Trump versus the Judge
THE PHYLLIS SCHLAFLY REPORT
Trump versus the Judge
by John Schlafly and Andy Schlafly
February 7, 2017
Donald Trump won the presidency fair and square, but there’s a well-funded movement to resist his victory and defy the new president’s authority over the executive branch of our government. Now one federal judge, who sits nearly 3,000 miles away in the “other” Washington, has raised the stakes by ordering federal bureaucrats to disobey a lawful order by President Trump.
Judge James L. Robart’s reckless ruling shocked legal scholars because in so many previous decisions, courts have recognized the president’s power to keep aliens out of the United States. If taken literally, the judge’s ruling gives everyone in the world the right to sue in our courts for the right to enter and remain in our country.
“Just cannot believe a judge would put our country in such peril,” Trump tweeted from Mar-a-Lago. “If something happens blame him and court system. People pouring in. Bad!”
A few minutes later, he tweeted again: “I have instructed Homeland Security to check people coming into our country VERY CAREFULLY. The courts are making the job very difficult!”
It should should be obvious that we need to pause the admission of refugees and others from known terror havens, and Donald Trump was elected on a promise to institute a temporary ban followed by “extreme vetting” of future visitors. The American people are entitled to get what we voted for.
Orlando, San Bernardino, and Chattanooga are just a few of our cities scarred by atrocities committed by refugees or aliens from known hotbeds of terrorism, or by their spouses or children who grew up among us. The bombers of the Boston Marathon were sons of refugees, and the recent attack at Ohio State University was committed by an 18-year-old refugee from Somalia.
“What is our country coming to when a judge can halt a Homeland Security travel ban and anyone, even with bad intentions, can come into U.S.?” read another Trump tweet. “When a country is no longer able to say who can, and who cannot, come in & out, especially for reasons of safety & security - big trouble!”
The president’s commonsense views, so recently endorsed by the American people, received no respect from the federal judge in Seattle. Although nominally appointed by President George W. Bush in 2004, Judge Robart was actually selected for his job by Washington’s two Democratic U.S. Senators, Patty Murray and Maria Cantwell.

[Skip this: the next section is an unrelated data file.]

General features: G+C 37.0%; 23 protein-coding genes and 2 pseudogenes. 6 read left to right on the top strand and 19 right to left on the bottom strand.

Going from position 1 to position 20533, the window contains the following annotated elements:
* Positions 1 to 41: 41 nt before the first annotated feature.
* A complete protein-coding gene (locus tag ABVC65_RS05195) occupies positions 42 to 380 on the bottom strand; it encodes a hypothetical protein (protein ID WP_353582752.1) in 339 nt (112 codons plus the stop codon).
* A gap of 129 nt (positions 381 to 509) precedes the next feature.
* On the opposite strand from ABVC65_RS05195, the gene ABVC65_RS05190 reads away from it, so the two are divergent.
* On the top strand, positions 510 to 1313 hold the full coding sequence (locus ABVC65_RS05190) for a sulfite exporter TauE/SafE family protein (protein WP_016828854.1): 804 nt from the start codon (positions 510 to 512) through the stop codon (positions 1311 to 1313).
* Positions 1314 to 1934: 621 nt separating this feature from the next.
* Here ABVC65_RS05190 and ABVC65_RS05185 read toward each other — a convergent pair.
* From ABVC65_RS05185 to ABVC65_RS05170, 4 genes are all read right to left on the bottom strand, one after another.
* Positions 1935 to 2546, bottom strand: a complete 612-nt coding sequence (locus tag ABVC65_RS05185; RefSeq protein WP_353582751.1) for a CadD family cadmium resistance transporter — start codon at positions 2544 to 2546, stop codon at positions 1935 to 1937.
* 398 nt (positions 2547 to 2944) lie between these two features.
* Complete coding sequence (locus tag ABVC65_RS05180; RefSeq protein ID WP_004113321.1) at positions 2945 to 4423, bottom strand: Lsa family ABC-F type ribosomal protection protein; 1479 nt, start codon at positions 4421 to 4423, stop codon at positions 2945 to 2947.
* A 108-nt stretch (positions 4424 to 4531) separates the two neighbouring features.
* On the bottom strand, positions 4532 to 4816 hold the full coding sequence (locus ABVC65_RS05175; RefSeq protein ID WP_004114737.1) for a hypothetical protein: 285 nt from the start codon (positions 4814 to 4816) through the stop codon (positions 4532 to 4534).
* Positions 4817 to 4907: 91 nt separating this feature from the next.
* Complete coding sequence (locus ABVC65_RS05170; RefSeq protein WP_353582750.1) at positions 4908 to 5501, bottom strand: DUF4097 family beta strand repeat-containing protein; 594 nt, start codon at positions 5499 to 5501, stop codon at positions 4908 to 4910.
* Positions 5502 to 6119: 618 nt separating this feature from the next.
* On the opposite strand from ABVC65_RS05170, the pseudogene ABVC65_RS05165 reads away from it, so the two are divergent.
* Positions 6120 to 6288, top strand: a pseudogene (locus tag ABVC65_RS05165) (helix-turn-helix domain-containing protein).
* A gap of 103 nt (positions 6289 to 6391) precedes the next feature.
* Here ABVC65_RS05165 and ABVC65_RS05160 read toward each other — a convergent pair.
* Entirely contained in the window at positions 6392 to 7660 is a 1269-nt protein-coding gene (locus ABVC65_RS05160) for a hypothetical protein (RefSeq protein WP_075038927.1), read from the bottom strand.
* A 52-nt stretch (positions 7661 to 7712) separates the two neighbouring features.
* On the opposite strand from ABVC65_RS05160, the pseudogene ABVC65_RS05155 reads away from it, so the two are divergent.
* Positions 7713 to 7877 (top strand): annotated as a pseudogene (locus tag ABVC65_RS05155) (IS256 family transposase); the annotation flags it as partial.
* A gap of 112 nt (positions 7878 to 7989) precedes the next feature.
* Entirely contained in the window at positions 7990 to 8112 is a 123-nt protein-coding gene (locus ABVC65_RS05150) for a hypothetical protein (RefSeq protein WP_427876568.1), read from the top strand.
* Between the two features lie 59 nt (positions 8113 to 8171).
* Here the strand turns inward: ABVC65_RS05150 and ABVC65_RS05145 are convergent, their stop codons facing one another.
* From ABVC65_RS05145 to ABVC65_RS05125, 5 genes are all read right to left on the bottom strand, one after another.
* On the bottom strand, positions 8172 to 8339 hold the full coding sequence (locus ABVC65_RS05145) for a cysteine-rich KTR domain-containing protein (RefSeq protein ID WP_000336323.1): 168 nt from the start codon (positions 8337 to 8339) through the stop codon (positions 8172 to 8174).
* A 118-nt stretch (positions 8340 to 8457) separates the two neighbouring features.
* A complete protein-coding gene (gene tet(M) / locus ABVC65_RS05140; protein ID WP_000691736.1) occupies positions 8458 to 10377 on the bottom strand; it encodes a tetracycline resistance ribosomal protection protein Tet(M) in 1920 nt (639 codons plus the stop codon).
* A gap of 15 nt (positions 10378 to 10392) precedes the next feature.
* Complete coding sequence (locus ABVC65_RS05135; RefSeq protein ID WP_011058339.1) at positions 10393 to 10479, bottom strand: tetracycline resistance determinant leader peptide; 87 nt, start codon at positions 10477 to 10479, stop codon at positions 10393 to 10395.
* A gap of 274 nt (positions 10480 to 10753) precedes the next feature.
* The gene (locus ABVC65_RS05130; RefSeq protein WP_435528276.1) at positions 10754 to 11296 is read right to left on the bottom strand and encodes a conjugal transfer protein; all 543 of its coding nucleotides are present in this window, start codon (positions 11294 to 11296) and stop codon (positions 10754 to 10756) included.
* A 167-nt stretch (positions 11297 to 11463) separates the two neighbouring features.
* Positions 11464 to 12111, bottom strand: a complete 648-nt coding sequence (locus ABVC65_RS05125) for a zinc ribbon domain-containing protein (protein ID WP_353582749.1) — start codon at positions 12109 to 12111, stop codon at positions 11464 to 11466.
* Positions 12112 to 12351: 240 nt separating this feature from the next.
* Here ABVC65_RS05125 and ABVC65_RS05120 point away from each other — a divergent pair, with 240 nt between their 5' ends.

In the most offensive part of his ruling, the judge accepted the crazy argument that Washington State has the right to protect its own “residents” (not citizens) against the legitimate enforcement of federal law. The Supreme Court rejected that idea in the 1960s, when South Carolina tried to escape the federal Voting Rights Act, and it should do so again in this case.
The Supreme Court has also ruled that aliens outside the United States have no right to sue to enter our country. The President can even revoke their visas if he believes it is in the national interest to do so. And if the aliens themselves have no right to sue, no one else has the right to sue on their behalf.
The famous Quinnipiac poll recently sampled 899 registered voters, finding that by a margin of 48 percent to 42 percent, voters supported “suspending immigration from terror prone regions, even if it means turning away refugees.” By a margin of 53 percent to 41 percent, voters also said they would support requiring immigrants from Muslim-majority nations to register with American officials.
Rasmussen reported similar results from its poll of 1,000 likely voters, with 57 percent supporting a temporary halt on refugees from Iran, Iraq, Libya, Somalia, Sudan, Syrian and Yemen while only 33 percent were opposed. The president’s proposal was supported by 82 percent of Republicans, 59 percent of independents and 34 percent of Democrats.
Newsweek magazine sent a reporter to Luzerne County, Pennsylvania, which flipped from supporting Obama by 5 points in 2012 to a 20-point victory for Trump in 2016. Voters there overwhelmingly support the President’s policy, with one former Bernie Sanders supporter saying of Trump: “I don’t think he’s picked out a religion, he’s picked out countries that need more vetting,”
While the President’s executive order works its way through the courts, the Syrian-born mayor of Prospect Park, New Jersey, signed his own executive order that prohibits the use of “any Borough funds or resources to assist in the enforcement of federal immigration law.” The defiant refugee from Aleppo proves the truth of Ann Coulter’s recent comment: “We let in one ethnic group out of compassion, then they form an ethnic power bloc to demand that all their fellow countrymen be let in, too.”